A NEW car could cost Brits an extra £1,500 if we leave the EU single market after Brexit, the motoring industry has warned.
Gareth Jones, President of the Society of Motor Manufactures and Traders’ said last night that tariffs on UK exports into Europe would set manufacturers and motorists back £4.5 billion a year.
Research from the trade body said £2.7 billion could be added to imports, and £1.8 billion to exports if the other countries.
The predictions were were based on a standard 10% tariff that is slapped onto goods exported to and from the EU at the moment.
This would have a knock-on effect on the price of new cars if retailers did not absorb the extra costs – and this would be on top of the price differences after the drop in the value of the pound.
Mr Jones last night gave a grave warning to ministers about remaining in the trading block.
“The UK is recognised the world over for its automotive strength. Don’t screw it up,” he said.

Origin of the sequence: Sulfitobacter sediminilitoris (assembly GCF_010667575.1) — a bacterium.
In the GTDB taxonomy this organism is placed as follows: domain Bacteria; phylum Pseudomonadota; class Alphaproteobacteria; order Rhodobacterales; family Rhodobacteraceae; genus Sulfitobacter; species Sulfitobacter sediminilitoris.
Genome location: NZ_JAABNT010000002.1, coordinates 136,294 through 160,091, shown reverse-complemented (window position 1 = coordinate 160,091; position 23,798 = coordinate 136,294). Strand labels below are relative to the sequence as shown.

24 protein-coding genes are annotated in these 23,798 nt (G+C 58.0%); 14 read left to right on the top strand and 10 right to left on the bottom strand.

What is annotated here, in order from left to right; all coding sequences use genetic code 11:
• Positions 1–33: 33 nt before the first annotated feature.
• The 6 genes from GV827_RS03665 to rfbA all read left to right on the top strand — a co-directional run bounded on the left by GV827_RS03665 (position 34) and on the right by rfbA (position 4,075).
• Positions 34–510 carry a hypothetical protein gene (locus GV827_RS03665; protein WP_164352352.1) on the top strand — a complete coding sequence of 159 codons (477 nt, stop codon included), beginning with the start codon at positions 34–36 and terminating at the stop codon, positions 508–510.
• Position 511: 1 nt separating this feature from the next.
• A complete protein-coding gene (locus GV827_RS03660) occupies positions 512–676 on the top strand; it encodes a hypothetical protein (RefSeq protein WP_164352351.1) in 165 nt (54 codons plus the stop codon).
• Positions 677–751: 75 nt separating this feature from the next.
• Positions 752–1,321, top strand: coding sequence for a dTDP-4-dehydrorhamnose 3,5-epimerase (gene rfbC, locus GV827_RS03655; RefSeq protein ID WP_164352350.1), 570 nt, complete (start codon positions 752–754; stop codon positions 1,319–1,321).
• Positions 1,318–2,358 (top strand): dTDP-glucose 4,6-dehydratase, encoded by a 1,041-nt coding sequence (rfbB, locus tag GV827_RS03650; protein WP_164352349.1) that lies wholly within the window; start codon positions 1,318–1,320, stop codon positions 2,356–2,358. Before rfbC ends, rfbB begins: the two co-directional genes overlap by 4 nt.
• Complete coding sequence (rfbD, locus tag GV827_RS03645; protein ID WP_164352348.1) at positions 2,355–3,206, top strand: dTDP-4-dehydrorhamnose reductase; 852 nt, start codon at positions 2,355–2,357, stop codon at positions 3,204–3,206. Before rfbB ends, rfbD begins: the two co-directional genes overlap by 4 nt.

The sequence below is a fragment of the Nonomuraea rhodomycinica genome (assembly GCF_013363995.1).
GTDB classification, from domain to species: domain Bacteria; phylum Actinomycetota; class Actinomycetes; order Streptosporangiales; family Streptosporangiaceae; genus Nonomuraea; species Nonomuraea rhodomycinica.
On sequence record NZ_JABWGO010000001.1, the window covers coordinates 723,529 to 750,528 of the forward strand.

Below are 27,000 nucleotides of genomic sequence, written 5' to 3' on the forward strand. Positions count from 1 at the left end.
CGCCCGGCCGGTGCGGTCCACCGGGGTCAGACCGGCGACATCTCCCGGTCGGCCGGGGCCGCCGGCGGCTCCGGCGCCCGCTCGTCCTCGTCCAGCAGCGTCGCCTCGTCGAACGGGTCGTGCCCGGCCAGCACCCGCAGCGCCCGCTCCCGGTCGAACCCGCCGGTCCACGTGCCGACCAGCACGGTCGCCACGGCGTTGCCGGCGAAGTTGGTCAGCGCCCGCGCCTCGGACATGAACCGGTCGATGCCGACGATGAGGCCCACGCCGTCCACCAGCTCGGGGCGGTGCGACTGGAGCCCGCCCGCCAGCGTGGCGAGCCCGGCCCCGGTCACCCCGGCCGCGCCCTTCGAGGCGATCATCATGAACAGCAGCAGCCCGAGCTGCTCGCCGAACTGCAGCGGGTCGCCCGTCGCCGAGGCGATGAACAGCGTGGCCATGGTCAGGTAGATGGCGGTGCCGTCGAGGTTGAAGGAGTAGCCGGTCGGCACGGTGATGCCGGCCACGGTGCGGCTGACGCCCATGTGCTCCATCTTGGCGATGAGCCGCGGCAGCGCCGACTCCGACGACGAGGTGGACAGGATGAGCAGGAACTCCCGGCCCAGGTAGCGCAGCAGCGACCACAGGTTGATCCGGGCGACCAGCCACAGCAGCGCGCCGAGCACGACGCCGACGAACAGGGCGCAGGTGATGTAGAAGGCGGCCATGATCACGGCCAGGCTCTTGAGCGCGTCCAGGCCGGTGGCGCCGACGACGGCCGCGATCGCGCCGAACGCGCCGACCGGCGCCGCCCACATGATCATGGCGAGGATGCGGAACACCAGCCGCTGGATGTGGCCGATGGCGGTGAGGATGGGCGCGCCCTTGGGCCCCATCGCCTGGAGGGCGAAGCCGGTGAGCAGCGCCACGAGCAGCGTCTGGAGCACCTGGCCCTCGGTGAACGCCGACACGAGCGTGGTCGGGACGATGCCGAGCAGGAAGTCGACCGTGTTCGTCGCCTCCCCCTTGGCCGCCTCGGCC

“Our industry is currently enjoying tremendous success, but do not take this success for granted.”
Speaking at the Society’s annual dinner last night, Mr Jones said he would continue to make the case to the government.
He said the industry wanted “membership of the single market, consistency in regulations, access to global talent and global markets and the ability to trade abroad free from barriers and red tape.”
And he warned that although Brexit could provide some opportunities for the industry, it could not be at the expense of jobs or growth.
“We want a strong UK economy and we want to see the UK’s influence in the world enhanced. But this cannot be at the expense of jobs, growth or being an open, welcoming trading nation.”
Japanese car maker Nissan said last month it had been given “support and assurances” over Brexit when it decided to commit to building two new models in the UK.
The future of the UK’s biggest car plant, in Sunderland, was in doubt following the result of the referendum.
The Government said it would seek tariff-free access to EU markets for the car industry, but insisted there was no “chequebook” involved in the assurances given to the company.
A document held by an aide outside Downing Street earlier this week said that the UK would be unlikely to stay in the single market.
It told how Britain is seeking a “Canada-plus” deal and that the tactic to be used by the UK is to “have cake and eat it”.
But the Government tried to distance itself from the memo, and said it was not part of its plans for Brexit.